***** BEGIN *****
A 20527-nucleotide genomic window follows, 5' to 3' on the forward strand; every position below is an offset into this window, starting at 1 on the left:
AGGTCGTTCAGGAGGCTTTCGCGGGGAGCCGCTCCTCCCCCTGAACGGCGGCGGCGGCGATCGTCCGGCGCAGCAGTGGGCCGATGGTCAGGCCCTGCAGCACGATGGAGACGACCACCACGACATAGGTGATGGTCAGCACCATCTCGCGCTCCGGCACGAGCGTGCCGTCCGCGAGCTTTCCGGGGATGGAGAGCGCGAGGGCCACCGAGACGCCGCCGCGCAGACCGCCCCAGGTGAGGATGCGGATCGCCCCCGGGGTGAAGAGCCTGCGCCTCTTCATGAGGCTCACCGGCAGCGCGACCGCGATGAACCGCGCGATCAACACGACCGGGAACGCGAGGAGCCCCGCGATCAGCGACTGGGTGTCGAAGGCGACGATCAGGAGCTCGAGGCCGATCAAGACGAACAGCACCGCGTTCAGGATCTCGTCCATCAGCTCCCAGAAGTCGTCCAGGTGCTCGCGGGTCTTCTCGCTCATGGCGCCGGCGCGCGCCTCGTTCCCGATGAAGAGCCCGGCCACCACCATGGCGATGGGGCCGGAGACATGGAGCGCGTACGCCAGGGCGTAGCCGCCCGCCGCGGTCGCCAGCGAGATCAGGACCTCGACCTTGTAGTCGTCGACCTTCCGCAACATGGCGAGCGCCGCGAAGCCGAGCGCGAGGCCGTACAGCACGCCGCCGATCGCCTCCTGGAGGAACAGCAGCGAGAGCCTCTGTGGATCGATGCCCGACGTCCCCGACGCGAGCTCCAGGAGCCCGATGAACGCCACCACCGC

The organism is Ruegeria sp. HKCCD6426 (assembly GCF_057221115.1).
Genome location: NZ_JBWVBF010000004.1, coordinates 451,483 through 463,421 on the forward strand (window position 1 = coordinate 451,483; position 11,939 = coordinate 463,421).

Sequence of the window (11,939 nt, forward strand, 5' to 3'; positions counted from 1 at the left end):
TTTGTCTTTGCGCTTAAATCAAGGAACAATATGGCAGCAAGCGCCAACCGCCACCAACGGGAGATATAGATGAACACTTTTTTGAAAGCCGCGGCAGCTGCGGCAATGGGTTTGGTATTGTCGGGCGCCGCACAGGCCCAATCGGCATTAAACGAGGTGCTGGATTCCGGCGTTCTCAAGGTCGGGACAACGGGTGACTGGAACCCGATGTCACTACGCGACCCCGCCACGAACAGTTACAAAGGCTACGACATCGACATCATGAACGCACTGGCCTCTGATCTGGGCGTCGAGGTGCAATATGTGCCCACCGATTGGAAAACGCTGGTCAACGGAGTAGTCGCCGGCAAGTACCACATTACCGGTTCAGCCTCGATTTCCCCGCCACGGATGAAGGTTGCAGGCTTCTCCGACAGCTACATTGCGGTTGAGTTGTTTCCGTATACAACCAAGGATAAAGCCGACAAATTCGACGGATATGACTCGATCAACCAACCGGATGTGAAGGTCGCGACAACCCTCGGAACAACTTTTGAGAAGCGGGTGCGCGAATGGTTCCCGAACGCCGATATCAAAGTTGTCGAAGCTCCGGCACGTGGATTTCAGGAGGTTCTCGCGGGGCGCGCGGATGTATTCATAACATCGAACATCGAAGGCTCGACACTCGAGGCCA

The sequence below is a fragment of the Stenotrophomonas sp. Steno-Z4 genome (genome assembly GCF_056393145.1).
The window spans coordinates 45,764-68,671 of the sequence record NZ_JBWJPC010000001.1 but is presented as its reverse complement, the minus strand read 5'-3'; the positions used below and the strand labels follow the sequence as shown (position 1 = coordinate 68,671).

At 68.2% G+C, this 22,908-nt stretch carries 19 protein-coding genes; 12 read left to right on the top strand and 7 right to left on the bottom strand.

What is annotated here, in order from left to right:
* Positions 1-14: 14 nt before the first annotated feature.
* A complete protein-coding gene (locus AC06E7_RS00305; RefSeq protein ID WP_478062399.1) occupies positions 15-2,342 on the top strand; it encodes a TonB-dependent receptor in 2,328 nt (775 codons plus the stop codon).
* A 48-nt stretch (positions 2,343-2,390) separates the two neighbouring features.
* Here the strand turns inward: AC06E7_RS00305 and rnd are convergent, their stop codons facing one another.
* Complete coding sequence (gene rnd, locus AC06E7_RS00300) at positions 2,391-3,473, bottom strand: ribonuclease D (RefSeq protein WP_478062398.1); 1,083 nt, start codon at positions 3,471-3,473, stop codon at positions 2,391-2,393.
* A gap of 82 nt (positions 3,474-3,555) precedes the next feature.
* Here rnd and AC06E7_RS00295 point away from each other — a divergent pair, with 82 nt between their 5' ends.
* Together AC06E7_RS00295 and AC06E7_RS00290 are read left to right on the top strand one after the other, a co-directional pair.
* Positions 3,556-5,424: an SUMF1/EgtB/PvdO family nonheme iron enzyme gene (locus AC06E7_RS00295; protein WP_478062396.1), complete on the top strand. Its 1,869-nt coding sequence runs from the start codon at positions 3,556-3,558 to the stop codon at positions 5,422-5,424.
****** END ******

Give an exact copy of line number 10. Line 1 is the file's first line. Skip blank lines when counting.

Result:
What is annotated here, in order from left to right: